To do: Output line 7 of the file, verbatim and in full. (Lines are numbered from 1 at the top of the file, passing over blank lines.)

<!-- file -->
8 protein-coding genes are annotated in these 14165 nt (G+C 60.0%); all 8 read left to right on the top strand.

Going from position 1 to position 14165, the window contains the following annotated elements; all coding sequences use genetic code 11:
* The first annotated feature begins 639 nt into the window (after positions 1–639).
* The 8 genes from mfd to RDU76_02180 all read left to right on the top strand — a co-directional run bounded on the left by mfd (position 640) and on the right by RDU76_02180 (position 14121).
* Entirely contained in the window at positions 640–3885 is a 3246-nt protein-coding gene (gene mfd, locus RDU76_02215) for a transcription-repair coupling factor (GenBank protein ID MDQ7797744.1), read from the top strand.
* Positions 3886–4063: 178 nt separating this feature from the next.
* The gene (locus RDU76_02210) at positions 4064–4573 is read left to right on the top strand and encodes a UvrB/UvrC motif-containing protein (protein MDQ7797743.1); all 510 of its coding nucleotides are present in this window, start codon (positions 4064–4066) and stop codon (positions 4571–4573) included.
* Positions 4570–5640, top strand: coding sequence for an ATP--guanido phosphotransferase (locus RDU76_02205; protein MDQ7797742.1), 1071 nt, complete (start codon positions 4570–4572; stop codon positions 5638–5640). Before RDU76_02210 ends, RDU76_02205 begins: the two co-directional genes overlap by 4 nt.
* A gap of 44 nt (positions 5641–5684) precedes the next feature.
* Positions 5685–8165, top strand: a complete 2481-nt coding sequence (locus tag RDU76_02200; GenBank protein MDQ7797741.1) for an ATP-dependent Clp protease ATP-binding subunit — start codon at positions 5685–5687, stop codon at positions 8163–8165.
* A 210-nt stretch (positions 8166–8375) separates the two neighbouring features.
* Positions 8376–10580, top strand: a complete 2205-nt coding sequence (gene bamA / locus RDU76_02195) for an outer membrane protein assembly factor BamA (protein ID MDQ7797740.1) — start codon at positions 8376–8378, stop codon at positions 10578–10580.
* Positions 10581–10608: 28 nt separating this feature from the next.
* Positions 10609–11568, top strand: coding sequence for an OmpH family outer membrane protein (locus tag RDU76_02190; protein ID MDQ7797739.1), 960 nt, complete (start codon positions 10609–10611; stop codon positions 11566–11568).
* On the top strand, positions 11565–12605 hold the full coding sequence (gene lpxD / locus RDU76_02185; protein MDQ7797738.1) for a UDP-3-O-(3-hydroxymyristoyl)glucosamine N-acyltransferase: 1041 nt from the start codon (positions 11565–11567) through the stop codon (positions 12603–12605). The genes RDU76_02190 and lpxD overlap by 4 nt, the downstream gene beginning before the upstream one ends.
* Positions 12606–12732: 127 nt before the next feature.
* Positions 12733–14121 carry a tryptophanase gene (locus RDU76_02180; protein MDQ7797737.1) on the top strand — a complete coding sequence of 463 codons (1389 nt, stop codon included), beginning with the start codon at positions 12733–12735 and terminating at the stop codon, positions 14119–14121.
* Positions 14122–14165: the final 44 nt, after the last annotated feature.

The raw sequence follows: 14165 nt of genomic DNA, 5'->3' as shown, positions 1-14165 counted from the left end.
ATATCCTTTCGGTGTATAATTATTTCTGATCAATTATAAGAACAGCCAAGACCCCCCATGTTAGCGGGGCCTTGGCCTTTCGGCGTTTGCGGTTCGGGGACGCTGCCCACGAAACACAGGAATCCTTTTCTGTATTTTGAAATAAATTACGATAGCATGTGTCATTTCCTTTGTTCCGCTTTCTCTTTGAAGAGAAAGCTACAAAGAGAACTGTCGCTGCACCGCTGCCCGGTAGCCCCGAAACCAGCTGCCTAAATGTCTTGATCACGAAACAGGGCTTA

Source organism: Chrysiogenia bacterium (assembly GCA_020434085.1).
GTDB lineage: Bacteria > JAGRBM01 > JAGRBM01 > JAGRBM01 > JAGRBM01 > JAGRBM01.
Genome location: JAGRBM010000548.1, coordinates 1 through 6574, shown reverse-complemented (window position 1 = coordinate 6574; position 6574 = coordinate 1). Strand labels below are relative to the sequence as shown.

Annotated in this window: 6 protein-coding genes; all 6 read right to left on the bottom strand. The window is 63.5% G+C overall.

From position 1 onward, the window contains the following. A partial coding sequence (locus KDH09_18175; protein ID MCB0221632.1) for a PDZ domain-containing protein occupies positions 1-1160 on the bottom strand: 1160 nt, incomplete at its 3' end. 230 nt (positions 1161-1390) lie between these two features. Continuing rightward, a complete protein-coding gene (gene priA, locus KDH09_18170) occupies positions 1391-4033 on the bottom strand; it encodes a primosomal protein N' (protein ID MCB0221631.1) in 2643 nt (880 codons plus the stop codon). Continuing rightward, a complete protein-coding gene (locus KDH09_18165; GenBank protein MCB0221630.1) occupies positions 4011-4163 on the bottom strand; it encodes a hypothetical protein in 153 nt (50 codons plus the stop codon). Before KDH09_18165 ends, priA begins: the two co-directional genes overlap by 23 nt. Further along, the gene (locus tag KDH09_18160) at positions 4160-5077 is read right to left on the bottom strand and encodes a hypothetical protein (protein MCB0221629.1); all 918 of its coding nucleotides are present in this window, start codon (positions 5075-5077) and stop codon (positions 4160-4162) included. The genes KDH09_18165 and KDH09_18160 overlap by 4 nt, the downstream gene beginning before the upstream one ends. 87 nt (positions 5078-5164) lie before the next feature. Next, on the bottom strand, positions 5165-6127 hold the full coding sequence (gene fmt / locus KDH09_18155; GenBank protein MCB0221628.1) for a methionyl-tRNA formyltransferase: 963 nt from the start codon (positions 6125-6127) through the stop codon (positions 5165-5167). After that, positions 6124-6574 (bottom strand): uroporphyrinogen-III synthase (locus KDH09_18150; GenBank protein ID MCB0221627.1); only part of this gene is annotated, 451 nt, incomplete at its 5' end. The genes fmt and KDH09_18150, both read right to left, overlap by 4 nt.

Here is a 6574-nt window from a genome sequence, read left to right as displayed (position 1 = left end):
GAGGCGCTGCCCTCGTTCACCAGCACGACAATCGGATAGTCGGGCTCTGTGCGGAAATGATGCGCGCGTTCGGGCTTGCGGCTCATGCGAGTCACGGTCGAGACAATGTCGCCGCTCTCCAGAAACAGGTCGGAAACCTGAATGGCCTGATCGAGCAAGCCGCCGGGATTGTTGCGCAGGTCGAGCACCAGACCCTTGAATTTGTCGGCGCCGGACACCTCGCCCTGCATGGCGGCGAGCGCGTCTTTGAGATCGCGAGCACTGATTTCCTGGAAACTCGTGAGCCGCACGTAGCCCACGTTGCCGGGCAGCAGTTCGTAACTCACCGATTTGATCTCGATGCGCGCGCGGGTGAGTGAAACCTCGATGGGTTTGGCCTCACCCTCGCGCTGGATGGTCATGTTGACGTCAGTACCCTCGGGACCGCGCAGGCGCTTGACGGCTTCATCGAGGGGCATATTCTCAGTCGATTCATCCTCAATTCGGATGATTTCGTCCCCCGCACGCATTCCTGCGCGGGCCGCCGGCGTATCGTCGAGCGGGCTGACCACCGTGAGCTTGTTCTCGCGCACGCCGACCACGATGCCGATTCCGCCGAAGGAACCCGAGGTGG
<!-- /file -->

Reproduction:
* The gene (locus RDU76_02210) at positions 4064–4573 is read left to right on the top strand and encodes a UvrB/UvrC motif-containing protein (protein MDQ7797743.1); all 510 of its coding nucleotides are present in this window, start codon (positions 4064–4066) and stop codon (positions 4571–4573) included.